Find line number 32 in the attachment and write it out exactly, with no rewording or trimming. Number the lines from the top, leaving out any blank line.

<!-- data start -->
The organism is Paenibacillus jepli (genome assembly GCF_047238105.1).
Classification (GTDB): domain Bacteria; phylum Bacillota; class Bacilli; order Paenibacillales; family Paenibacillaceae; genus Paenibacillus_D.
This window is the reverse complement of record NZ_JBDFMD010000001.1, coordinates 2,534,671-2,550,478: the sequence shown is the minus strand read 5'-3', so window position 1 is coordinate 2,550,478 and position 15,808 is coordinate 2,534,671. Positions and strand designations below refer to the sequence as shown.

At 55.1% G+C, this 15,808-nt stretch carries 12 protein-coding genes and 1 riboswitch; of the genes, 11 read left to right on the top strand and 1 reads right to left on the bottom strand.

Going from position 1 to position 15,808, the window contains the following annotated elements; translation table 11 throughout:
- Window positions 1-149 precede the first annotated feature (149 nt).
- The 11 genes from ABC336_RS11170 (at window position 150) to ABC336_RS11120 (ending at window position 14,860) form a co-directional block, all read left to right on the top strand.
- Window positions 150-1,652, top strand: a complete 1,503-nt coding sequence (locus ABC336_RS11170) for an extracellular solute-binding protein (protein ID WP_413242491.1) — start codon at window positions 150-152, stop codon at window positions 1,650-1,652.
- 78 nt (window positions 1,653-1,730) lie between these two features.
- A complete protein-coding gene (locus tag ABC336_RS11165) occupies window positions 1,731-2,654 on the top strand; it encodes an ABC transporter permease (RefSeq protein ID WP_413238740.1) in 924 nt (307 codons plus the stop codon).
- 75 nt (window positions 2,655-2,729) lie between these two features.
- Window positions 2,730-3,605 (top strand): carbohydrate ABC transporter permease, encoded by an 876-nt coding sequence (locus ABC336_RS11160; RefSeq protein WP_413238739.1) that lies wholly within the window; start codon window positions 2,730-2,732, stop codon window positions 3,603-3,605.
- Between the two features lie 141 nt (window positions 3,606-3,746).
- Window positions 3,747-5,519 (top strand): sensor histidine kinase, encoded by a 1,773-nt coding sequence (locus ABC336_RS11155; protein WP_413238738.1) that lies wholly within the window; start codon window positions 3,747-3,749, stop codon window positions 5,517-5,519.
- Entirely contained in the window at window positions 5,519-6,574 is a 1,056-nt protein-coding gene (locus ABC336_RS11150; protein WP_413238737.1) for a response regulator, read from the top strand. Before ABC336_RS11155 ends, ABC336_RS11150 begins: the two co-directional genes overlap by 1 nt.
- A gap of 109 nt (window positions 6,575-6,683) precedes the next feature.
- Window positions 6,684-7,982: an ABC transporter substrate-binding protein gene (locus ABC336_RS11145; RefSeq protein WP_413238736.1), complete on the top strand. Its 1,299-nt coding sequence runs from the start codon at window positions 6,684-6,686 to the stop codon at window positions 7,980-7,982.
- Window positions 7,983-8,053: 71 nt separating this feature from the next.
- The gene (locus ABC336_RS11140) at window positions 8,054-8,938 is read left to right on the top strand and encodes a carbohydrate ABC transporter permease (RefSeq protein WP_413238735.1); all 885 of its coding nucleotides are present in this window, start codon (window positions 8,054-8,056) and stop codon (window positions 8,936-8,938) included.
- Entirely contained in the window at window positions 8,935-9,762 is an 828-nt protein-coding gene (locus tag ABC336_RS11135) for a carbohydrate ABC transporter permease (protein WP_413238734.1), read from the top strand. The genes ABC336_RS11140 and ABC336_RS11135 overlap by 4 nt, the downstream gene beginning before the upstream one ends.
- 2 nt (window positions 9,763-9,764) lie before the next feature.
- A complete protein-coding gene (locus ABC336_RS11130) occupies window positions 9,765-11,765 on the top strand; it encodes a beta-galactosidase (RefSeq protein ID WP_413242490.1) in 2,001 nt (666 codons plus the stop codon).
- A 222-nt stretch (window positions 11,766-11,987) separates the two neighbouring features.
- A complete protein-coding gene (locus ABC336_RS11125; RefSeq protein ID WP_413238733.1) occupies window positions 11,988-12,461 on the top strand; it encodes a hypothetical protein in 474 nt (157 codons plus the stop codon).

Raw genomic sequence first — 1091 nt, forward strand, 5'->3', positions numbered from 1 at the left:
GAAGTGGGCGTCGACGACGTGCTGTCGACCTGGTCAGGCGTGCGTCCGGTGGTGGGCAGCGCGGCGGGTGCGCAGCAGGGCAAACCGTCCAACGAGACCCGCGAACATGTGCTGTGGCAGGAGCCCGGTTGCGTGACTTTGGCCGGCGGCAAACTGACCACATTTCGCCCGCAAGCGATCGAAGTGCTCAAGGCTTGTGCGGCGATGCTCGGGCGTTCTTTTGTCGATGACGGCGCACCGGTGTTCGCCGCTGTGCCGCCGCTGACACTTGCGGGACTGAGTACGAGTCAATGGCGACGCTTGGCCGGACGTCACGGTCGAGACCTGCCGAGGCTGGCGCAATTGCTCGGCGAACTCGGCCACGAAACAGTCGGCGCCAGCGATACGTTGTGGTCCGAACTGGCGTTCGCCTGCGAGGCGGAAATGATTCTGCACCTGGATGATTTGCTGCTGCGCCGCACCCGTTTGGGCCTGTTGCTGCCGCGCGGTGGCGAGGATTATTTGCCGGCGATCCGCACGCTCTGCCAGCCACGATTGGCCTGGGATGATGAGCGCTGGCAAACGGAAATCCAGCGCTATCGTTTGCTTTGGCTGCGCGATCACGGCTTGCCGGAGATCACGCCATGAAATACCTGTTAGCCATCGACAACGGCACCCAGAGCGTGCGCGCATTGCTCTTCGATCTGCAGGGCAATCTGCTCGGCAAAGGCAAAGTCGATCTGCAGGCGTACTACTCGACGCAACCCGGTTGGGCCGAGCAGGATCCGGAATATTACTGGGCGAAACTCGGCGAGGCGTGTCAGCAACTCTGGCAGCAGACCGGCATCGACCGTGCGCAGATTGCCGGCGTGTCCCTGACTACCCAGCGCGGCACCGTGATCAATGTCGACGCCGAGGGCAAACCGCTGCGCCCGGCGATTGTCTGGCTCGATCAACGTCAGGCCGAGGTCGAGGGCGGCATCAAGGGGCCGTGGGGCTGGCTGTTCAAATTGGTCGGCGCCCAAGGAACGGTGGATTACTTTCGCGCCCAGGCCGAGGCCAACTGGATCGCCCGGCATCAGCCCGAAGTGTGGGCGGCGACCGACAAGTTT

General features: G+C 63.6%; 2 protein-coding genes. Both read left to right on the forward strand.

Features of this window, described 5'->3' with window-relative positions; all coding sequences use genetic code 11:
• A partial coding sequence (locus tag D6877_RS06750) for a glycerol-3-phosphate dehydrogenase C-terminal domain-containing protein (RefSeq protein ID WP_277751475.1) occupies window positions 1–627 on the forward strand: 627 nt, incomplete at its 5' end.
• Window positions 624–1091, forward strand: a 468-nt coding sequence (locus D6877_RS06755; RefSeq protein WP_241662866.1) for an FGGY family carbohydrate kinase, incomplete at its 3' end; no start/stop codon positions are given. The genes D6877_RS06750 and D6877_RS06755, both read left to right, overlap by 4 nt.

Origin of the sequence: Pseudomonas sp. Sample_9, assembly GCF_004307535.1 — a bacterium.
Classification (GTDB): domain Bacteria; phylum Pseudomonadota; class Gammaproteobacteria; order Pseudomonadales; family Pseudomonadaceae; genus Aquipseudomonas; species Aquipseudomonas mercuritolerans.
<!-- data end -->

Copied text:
Classification (GTDB): domain Bacteria; phylum Pseudomonadota; class Gammaproteobacteria; order Pseudomonadales; family Pseudomonadaceae; genus Aquipseudomonas; species Aquipseudomonas mercuritolerans.